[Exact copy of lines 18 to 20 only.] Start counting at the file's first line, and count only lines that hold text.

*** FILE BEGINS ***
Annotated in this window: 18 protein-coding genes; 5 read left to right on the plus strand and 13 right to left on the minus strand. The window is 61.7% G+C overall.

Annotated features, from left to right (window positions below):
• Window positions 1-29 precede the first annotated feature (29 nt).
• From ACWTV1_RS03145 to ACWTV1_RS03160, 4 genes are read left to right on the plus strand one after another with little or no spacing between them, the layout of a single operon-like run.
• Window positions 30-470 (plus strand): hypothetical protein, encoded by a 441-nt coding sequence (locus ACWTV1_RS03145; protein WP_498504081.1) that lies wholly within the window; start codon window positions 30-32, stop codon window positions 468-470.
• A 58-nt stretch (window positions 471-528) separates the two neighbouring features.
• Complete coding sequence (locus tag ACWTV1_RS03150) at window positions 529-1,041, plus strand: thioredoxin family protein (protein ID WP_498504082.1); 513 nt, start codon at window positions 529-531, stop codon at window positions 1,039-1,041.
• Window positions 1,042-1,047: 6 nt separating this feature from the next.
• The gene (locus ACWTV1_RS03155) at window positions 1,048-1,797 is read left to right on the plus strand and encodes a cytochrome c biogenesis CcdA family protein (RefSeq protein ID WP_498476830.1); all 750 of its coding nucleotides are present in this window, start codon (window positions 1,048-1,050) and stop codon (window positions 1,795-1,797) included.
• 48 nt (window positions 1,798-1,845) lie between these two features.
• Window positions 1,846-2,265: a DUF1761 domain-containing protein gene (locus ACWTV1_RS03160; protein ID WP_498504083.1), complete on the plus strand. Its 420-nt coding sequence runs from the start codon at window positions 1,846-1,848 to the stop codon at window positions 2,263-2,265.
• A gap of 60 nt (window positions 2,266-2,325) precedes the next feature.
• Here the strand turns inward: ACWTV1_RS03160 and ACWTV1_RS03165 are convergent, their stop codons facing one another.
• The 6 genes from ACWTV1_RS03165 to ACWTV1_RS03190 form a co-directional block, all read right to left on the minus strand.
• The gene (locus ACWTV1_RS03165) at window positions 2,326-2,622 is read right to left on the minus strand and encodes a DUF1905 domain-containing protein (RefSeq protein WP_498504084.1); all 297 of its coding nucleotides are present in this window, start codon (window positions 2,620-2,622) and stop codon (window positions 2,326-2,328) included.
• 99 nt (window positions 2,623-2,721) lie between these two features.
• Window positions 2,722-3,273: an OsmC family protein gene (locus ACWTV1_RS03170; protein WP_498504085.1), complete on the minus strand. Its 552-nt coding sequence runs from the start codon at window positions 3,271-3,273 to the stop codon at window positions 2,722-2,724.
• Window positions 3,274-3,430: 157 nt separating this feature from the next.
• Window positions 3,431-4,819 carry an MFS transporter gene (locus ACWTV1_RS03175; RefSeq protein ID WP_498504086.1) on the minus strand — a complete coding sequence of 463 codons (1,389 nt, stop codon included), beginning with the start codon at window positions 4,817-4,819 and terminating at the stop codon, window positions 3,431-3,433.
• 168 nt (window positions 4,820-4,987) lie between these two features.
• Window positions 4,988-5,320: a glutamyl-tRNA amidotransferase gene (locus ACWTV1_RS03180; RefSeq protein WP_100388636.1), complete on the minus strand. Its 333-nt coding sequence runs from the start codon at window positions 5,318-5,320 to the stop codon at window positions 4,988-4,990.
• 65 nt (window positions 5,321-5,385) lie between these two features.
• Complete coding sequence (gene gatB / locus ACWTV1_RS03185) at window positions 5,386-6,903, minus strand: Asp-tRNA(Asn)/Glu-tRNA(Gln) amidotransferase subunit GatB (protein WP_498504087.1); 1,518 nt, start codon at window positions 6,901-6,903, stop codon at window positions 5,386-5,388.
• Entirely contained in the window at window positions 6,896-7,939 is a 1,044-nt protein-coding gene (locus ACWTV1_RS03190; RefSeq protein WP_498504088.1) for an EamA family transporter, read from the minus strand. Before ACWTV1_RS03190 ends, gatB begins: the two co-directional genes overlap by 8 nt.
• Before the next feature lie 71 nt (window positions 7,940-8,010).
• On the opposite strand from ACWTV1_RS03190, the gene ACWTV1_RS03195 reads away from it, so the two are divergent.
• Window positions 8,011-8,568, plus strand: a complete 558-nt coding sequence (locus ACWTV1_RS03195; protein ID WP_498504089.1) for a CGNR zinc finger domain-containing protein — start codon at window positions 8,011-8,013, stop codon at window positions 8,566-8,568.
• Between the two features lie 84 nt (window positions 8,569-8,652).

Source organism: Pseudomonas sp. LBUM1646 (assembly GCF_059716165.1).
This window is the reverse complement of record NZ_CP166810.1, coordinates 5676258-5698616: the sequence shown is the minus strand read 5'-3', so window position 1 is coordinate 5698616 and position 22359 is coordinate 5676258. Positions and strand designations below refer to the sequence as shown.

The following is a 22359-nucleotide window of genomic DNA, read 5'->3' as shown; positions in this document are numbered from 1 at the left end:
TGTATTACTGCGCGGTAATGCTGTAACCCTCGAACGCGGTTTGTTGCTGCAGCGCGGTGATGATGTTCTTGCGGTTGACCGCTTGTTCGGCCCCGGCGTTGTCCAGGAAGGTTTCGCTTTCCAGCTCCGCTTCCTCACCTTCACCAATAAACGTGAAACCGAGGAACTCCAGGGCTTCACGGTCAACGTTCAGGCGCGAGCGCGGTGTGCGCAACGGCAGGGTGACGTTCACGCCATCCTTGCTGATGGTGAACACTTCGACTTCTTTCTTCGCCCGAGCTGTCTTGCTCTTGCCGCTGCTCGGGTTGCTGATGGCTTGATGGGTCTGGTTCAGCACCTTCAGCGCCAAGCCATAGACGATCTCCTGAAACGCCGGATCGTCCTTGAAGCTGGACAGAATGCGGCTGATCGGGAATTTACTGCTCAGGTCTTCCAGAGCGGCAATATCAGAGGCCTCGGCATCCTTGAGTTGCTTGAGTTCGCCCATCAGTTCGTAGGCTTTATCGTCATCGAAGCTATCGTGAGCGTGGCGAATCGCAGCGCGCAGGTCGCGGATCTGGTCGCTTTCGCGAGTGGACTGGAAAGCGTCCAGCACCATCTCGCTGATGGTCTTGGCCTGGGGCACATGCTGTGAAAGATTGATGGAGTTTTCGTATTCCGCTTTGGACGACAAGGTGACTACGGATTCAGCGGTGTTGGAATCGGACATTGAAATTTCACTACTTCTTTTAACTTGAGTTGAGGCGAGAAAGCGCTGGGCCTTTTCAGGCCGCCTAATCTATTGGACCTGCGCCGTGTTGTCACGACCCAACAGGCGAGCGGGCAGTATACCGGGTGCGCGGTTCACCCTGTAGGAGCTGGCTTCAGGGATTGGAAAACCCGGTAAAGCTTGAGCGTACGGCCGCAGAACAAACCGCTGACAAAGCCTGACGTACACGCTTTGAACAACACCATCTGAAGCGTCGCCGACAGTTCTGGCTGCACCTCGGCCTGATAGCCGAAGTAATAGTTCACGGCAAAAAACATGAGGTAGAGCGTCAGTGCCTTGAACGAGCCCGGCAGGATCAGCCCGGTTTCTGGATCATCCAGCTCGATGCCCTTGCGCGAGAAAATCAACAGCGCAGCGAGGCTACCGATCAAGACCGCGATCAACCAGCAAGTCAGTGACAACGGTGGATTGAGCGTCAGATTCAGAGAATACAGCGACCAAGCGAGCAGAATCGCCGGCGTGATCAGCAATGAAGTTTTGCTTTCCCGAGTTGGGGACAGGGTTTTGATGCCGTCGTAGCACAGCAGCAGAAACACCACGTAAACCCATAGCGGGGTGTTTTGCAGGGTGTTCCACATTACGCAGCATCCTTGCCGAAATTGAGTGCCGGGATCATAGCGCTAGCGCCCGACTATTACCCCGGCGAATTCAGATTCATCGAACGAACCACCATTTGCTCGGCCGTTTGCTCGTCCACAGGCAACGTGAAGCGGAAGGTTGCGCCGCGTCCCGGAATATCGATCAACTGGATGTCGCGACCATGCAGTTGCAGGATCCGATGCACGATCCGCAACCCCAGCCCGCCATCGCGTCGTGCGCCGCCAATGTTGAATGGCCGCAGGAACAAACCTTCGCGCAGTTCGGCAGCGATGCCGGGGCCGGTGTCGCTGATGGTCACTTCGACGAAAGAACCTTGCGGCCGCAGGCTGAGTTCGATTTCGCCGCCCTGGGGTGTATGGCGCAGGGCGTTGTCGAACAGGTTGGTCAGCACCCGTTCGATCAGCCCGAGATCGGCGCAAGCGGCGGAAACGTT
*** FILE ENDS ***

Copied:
• Window positions 3,274-3,430: 157 nt separating this feature from the next.
• Window positions 3,431-4,819 carry an MFS transporter gene (locus ACWTV1_RS03175; RefSeq protein ID WP_498504086.1) on the minus strand — a complete coding sequence of 463 codons (1,389 nt, stop codon included), beginning with the start codon at window positions 4,817-4,819 and terminating at the stop codon, window positions 3,431-3,433.
• 168 nt (window positions 4,820-4,987) lie between these two features.